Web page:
Yamaha Majesty 400 Super Commuter Review Jinjaninjauk's Blog | Motorcycles catalog with specifications, pictures, ratings, reviews and discusssions

Yamaha Majesty 400 Super Commuter Review Jinjaninjauk’s Blog

25 Mar 2015 | Author: | Comments Off on Yamaha Majesty 400 Super Commuter Review Jinjaninjauk’s Blog
Yamaha Majesty 400

Yamaha Majesty 400 Super Commuter Review

Just before departure for a Biker’s Rock Night Camping

The Yamaha Majesty 400 Maxi scooter is probably the best bike I’ve ever had.  It’s my 3rd Maxi Scooter and my fifth bike to date.  My first bike in 1995 was a Honda 125cc scooter and in those days, that was one of the largest sizes of engine you could get for a scooter.  It sadly passed away in a head on collision while on holiday in Berwick upon tweed.

 In 2004 I managed to save up for my first big bike – the Honda Deauville tourer – this bike taught me a valuable lesson in what bike not to ride.  I’ 5’4″ and I often would drop this bike due to its immense 228 kilos.  I traded it in for a Yamaha Xmax maxi Scooter which was very light weight however it was not quite powerful to get me up to speed on the motorways.

 I progressed onto a Yamaha XJ6 600cc inline four cylinder naked street fighting bike which was powerful and reasonably light weight, but didn’t find it’s dirty oily chain drive palatable or like the fact that I had problems with the gears on this bike.

So I decided in June of 2012 that I needed a new bike which was fully automatic with no gears, a bike that was not too heavy to manoeuvre, a bike that would keep me dry in the wettest Scottish riding weather possible, and did not have any dirty oily exposed parts.  The answer was to purchase a modern maxi scooter.

I spent weeks researching different machines – I got the brochures laid out all over the coffee table – I read up on their specifications and features, it became almost a pleasurable form of meditation.  I looked into the new ‘Hybrid’ bikes which are scooters that want to be motorcycles but none of them appealed to me as these bikes have features of the motorcycle which I wanted to get away from.

I narrowed my search down to two Japanese models – the Suzuki Burgmann 400 and the Yamaha Majesty 400.  The MJ was more expensive by £700 and I opted to pay the extra due to brand loyalty and also I liked the design features of this machine.

The Majesty has a different design from conventional motorcycles

The MJ has a very different design from a conventional motorcycle which means that someone of my build can manoeuvre this machine with ease.  All the weight of this bike is low down – the fuel tank and the engine are all underneath the rider’s seat.  The wheels are smaller than that of a motorcycle which helps keep the seat height down.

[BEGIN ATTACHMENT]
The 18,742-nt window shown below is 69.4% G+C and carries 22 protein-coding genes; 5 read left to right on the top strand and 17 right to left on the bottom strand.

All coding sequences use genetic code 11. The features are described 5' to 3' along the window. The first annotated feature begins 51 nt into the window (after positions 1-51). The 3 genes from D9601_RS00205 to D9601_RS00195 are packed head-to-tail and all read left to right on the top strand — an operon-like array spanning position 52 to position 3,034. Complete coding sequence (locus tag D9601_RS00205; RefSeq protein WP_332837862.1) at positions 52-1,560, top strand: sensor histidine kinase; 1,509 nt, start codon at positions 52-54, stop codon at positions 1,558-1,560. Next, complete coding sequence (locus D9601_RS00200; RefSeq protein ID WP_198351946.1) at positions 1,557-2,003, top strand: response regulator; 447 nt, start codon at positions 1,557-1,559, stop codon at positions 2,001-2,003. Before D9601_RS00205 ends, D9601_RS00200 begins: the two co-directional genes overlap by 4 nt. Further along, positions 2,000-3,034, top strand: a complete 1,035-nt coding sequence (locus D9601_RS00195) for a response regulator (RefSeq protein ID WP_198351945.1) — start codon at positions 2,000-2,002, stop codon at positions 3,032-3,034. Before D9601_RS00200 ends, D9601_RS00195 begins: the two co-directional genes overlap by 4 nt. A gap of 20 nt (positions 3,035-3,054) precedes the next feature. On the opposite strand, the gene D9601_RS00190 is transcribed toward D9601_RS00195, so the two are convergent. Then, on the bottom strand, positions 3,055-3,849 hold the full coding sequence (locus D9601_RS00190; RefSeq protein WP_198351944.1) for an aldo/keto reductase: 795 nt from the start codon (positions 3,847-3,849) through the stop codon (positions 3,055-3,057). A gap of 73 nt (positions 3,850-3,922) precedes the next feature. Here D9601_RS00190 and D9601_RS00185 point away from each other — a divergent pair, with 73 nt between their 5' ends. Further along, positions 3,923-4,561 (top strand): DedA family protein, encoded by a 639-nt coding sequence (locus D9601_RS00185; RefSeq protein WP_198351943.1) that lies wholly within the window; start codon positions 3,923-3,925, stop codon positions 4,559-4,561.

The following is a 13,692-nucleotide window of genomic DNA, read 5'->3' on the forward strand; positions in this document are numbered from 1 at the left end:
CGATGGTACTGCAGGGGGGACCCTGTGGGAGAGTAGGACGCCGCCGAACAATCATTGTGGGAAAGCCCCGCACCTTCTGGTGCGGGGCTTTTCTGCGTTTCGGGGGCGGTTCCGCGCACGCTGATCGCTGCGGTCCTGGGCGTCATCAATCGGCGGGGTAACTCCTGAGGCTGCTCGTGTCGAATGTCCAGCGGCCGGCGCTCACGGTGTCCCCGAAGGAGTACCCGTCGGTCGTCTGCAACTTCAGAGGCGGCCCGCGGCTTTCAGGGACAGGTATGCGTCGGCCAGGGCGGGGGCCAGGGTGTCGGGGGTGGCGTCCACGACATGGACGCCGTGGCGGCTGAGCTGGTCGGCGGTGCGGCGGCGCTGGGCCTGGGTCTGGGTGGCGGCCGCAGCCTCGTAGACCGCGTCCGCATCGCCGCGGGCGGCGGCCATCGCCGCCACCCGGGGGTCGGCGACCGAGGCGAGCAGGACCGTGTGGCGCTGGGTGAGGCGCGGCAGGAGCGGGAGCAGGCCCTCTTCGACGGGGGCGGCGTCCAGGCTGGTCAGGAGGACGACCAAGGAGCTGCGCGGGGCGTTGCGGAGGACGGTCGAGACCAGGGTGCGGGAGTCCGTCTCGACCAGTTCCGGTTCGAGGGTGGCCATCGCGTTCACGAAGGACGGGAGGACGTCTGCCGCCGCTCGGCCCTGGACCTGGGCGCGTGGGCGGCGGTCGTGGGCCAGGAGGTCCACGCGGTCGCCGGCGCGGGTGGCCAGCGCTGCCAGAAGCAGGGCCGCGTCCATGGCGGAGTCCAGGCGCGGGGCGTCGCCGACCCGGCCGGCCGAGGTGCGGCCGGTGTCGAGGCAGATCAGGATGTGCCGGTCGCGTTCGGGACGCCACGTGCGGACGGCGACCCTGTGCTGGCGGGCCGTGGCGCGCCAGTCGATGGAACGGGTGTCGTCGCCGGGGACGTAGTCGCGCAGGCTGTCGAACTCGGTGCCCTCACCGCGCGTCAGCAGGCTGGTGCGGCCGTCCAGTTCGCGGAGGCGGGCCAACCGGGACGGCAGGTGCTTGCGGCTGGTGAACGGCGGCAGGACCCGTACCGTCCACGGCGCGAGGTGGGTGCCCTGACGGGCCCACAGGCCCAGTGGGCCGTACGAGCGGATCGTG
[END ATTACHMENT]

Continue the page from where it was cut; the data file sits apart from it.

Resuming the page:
I found that I could get this bike on and off  it’s centre stand with relative ease.

I remember the excitement of riding this bike off from the dealership on the first day.  I was aware that the controls of this machine are different to that of a conventional motorcycle.  I had to remember that the left hand lever was a brake and not a clutch and that my feet did not have to move to change gear.

 I found it odd that when I came to the end of my journey, all I needed to do was turn off the ignition key.  For the first few trips I’d have to pause for a few moments as my left hand would automatically want to pull the  clutch and my left foot automatically wanted to change the gear foot lever to neutral.

The advantage of a fully automatic bike are evident when riding in town – you are constantly starting and stopping at traffic lights and junctions so it was a pleasure not to have to constantly painfully pull on a clutch lever at every stop, as I would have with previous manual motorcycles.  The MJ has no gears at all, this bike uses Constant Variable Transmission.  The first design for CVT was sketched by Leonardo Da Vinci in the 14th Century.

 The main thing to be aware of is that with CVT it’s easy to not realise just how fast you’re going so it’s necessary to constantly check the speedo.   Because there are no gear changes, I find that I can pull away from a total stand still, fast, if I need to.  So the MJ is a twist’n Go machine which helps you concentrate more on the road with less controls to think about.

WEATHER PROTECTION

Suede Sandals remain 50% dry in heavy rain weather proofing test

Inevitably, living in Scotland, I would experience riding in the rain on the MJ.  I have so far been very impressed with the weather protection of this bike.  I  did a test one weekend when the rain was so heavy that no biker in their right mind would go for a spin.  I decided for fun to ride from Edinburgh’s Granton harbour to Crammond beach in extremely heavy rain, wearing sandals to see how wet my feet would get.  I found that suede sandals were 50% dry at the end of the trip.

 I have now found that if I have better quality waterproofs and waterproofed gloves, I can travel on the MJ in the heaviest downpour and I will get to my destination completely dry.